Reappraising Jane Duncan: Sexuality, Race and Colonialism in the My Friends Novels
McFarland, Feb 28, 2017 - 196 páginas
Scottish novelist Jane Duncan's semiautobiographical My Friends series was dismissed by postwar critics as lightweight, at a time when a coterie of "angry young men" monopolized the attention of the British publishing establishment. Yet deeper themes are at play in the 19 novels. Modern readers will recognize feminist motifs, a wide-ranging examination of women's education and work in the 20th century, a woman's view of the rising societal tensions of the 1920s and 1930s, and an outsider's perspective on the racial divide in the soon-to-be-independent West Indies.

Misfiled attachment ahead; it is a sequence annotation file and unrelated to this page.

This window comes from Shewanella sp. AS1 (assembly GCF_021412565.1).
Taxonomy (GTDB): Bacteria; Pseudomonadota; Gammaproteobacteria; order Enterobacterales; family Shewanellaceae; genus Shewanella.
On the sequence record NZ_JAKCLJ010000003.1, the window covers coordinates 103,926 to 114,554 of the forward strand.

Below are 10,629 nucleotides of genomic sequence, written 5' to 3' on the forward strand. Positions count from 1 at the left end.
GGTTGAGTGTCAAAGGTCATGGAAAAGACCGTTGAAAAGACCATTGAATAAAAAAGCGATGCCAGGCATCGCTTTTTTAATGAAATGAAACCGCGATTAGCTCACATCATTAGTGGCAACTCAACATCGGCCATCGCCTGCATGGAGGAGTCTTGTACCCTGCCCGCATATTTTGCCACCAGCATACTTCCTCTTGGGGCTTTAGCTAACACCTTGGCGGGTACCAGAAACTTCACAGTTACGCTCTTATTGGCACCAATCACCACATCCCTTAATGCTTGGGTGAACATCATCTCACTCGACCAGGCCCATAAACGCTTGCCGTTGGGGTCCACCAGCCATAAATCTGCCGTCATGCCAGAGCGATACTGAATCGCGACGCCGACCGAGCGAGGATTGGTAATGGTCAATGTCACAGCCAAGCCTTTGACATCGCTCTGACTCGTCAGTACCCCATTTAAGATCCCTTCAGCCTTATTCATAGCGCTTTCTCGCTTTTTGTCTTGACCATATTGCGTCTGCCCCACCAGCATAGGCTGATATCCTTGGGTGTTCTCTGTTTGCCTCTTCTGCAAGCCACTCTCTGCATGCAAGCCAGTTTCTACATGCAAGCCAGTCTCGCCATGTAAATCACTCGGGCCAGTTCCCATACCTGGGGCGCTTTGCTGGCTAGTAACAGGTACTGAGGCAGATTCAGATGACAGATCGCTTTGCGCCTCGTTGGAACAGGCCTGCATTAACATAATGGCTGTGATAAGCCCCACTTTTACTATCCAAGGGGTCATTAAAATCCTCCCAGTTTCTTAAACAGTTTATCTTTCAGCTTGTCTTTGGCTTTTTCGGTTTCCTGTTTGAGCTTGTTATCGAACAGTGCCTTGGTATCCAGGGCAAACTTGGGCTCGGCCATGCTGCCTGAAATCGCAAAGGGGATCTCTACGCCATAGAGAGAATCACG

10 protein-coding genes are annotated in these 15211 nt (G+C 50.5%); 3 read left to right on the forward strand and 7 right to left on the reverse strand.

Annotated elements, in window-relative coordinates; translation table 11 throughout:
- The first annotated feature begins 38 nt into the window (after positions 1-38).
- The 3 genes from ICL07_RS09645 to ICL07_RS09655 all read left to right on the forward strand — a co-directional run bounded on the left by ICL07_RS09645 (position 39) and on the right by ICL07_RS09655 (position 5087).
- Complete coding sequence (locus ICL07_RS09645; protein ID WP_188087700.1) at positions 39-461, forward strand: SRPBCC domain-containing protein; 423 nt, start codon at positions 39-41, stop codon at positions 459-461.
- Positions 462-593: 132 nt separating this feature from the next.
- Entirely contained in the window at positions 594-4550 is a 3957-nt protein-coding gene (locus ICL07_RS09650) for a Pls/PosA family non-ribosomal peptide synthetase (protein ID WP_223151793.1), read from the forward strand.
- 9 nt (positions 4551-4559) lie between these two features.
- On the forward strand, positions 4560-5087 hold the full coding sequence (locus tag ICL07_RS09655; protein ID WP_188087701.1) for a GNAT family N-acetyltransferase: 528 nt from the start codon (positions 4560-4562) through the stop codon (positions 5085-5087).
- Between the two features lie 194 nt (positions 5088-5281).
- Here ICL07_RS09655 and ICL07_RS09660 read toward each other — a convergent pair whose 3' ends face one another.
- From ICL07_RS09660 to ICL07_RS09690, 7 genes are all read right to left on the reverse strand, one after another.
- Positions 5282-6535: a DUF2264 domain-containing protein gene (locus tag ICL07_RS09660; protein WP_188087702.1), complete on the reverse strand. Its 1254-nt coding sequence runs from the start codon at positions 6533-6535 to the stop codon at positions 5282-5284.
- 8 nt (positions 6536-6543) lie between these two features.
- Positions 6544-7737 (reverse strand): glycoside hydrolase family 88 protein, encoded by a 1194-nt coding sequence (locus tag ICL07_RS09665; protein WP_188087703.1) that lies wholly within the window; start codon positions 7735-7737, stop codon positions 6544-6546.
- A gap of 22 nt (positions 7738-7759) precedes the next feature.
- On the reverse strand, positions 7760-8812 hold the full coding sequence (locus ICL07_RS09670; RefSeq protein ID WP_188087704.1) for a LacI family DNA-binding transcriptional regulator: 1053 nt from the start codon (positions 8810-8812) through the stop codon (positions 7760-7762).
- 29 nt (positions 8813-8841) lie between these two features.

This book explores Duncan's body of work, out of print for decades, though sought by loyal fans. Her characters run the gamut--drunken tinkers, Lowland housewives, Irish miners, members of the London fast set and English marchionesses, all portrayed with telling detail. Her novels--two of them recently reprinted for a new generation--reveal a charming and perceptive recorder of the changes Great Britain underwent in the past century.